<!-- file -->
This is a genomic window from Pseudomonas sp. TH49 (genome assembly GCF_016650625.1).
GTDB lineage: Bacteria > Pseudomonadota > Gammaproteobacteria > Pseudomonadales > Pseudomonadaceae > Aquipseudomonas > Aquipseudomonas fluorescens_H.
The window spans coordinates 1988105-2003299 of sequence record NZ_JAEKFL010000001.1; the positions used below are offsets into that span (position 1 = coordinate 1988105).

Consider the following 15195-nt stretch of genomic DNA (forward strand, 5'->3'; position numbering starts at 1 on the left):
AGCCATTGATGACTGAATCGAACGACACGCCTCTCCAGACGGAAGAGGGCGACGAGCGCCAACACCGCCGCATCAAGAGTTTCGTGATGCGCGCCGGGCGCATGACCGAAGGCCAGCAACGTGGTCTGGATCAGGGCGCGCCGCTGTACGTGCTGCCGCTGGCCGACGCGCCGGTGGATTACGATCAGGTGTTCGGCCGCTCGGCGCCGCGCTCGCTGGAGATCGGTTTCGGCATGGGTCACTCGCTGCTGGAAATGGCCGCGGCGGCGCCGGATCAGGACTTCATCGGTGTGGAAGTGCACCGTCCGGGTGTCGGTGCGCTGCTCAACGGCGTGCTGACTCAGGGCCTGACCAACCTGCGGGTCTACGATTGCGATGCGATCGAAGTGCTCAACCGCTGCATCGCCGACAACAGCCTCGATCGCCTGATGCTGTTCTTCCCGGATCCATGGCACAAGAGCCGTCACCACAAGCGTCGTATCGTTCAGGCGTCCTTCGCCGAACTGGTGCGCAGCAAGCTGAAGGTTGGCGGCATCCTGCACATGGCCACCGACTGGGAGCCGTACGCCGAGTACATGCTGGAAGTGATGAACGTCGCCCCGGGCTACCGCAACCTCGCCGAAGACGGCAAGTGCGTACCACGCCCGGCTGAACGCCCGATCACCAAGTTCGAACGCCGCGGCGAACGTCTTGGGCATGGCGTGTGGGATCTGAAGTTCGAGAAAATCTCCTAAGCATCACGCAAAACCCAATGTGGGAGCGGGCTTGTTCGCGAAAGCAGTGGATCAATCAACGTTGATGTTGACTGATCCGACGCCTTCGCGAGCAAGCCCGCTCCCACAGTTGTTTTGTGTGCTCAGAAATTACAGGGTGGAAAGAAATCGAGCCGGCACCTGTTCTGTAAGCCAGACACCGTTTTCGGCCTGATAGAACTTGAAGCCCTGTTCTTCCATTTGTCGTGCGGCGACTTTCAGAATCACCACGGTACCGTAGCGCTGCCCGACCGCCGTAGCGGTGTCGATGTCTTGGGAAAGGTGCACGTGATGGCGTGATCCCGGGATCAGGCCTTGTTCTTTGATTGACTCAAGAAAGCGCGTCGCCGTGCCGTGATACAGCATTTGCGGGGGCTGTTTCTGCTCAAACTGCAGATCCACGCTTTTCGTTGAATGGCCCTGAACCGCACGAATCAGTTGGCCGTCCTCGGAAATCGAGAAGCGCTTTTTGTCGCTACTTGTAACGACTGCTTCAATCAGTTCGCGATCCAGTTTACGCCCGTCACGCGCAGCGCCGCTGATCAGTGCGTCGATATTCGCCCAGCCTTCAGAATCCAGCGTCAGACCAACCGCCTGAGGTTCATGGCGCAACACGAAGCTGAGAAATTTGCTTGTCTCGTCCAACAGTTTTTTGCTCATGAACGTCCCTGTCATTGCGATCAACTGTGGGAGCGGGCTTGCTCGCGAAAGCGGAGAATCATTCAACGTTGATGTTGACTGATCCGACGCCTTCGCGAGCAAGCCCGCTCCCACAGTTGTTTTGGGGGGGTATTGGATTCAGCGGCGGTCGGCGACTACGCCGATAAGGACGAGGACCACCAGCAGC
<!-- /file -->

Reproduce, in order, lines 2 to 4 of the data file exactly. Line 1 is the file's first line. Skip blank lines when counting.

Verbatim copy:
GTDB lineage: Bacteria > Pseudomonadota > Gammaproteobacteria > Pseudomonadales > Pseudomonadaceae > Aquipseudomonas > Aquipseudomonas fluorescens_H.
The window spans coordinates 1988105-2003299 of sequence record NZ_JAEKFL010000001.1; the positions used below are offsets into that span (position 1 = coordinate 1988105).

Consider the following 15195-nt stretch of genomic DNA (forward strand, 5'->3'; position numbering starts at 1 on the left):